“I especially counsel you to practice mental prayer, the prayer of the heart, and particularly that which centres on the life and passion of our Lord. By often turning your eyes on him in meditation, your whole soul will be filled with him. You learn his ways and form your actions after the pattern of his.” St. Teresa of Avila
There is a Carmelite Cloister not too far from my home. I drive out there occasionally when it is permitted for me to visit. I cannot simply drop by unannounced, so I ask for permission. My friends sometimes accompany me on the drive out or I drive out alone, so I have time talk to the Nuns. The Sisters are great people and live a life of devotion. One of the sisters needed a lift out to the convent before she entered permanently, so I was her chauffeur. It gave me a chance to get to know the nuns and that friendship in Christ has continued to this day. They even help me edit my articles. It is their simplicity which fascinates me. I have visited many monasteries and convents, but this is one of the few that has struck me with its fidelity.
“I prefer the monotony of obscure sacrifices to all ecstasies. To pick up a pin for love can convert a soul.” St. Therese de Lisieux
I have visited Lisieux in France. I made a small pilgrimage to this out of the way place on a day trip from Paris. I just needed to see it and it was incredibly worthwhile. Ste. Therese was such a simple soul, yet she had great strength in Christ, and it would not be shaken despite her frailty and health. Her determination to enter the convent at an early age brought her to Pope Leo XIII to ask for permission and it was granted. She came from such a devout family, and I even saw the place where her parents were buried. It is an intense story that someone so simple, who never traveled, should have become patroness of the missions.
“In tribulations, turn to God with confidence. You will obtain strength, light and knowledge. In joys and successes, turn to God with fear and sincerity. You will escape all snares and be free of everything false.” St. John of the Cross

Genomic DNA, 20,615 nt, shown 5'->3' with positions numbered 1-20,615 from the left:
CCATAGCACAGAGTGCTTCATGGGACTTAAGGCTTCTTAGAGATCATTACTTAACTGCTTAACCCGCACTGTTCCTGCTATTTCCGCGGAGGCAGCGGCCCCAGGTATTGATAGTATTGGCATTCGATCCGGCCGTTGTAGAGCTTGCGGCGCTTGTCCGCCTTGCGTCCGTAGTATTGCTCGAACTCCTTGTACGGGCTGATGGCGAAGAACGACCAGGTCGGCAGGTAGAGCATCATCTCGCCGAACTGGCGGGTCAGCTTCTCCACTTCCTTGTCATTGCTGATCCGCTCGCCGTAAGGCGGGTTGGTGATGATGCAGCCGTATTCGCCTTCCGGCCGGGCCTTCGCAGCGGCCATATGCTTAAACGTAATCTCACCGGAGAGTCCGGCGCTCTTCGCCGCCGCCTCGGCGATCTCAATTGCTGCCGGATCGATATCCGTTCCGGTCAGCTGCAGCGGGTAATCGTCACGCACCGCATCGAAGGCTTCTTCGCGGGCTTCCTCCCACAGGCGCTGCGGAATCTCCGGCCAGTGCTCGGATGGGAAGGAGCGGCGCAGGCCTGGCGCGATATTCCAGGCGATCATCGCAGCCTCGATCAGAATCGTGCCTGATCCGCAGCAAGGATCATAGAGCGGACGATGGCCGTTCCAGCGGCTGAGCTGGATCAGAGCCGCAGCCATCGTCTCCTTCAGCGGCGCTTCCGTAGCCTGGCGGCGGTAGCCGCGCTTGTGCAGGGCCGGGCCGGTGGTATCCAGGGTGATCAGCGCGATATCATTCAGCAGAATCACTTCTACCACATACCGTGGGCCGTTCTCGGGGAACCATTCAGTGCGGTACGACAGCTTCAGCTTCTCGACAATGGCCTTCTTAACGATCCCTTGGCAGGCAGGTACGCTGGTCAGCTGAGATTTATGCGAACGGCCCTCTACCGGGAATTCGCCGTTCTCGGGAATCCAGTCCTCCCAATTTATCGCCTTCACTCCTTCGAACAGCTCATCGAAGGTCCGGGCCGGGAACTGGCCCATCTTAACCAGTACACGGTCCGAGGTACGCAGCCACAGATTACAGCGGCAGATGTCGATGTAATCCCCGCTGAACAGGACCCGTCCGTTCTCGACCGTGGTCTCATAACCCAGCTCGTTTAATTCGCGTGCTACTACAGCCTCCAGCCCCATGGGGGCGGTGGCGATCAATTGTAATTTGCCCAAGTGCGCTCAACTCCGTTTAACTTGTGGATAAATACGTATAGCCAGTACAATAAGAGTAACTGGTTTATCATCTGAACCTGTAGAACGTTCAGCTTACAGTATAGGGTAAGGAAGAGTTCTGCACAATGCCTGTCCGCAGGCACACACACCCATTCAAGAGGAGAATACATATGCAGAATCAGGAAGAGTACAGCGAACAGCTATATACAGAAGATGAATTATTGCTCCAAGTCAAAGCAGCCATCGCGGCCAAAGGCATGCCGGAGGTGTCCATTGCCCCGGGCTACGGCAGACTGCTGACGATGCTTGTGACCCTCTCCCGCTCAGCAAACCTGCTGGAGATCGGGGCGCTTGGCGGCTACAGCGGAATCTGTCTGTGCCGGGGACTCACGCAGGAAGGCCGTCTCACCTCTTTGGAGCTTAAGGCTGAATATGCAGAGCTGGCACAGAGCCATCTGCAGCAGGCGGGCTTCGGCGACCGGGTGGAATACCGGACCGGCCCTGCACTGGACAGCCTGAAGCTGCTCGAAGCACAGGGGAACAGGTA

This was the determination of the Martyrs of Compiegne. The Carmelite Sisters I know told me the story of these great nuns who were executed one by one at the guillotine in France ten days before Robespierre and the end of the Reign of Terror. Even though the religious habit was outlawed at that time; however, the Nuns still had them. At one point before their execution, the had asked permission to wash their lay clothes, so they were given permission to wear their habits while the clothes were drying. The guards at the prison had no idea that the nuns were to be executed the next morning at a very early hour. As the Nuns were being brought to their execution, it made a sensation on the streets to see them being taken to execution that way.
By a set of circumstances, they were robed with them on the day of their execution; the crowd stood in silence and shock that these sisters were suffering this fate, and with such dignity. Even in the way they walked to their death, the crowd knew something was different about them. They seemed to be walking to their wedding despite walking to their death. They knew they would be going to meet the Lord. The Sisters sang “Veni Creator Spiritus” with conviction and the crowd was a witness to such devotion. From the youngest to the oldest they were killed, and they even asked the Prioress for permission to die as they made their last journey.
“I will seek out a means of getting to Heaven by a little way. Your Arms, O Jesus, are the lift which must raise me up even unto Heaven. To get there I need not grow. On the contrary, I must remain little, I must become still less.” St. Theresa of Lisieux
We cannot reduce such events to stories and folklore for it is exactly the opposite. It is a great witness for each one of us. Even more than 300 years later as there is a move to canonize these women, we must remember that this event speaks not only of religious freedom but, for me, it is another reminder that Christ really is our rock, our fortress and not only someone we stop by and visit on Sundays for mass. So many great Catholics have died for their faith, and they still are doing so. We must continue to pray and seek holiness despite so many obstacles. The Reign of Terror ended soon after the deaths of the nuns. It is important to remember that the Catholic Church survives because Christ promised us it would.
“Never give up prayer, and should you find dryness and difficulty, persevere in it for this very reason. God often desires to see what love your soul has, and love is not tried by ease and satisfaction.” St. John of the Cross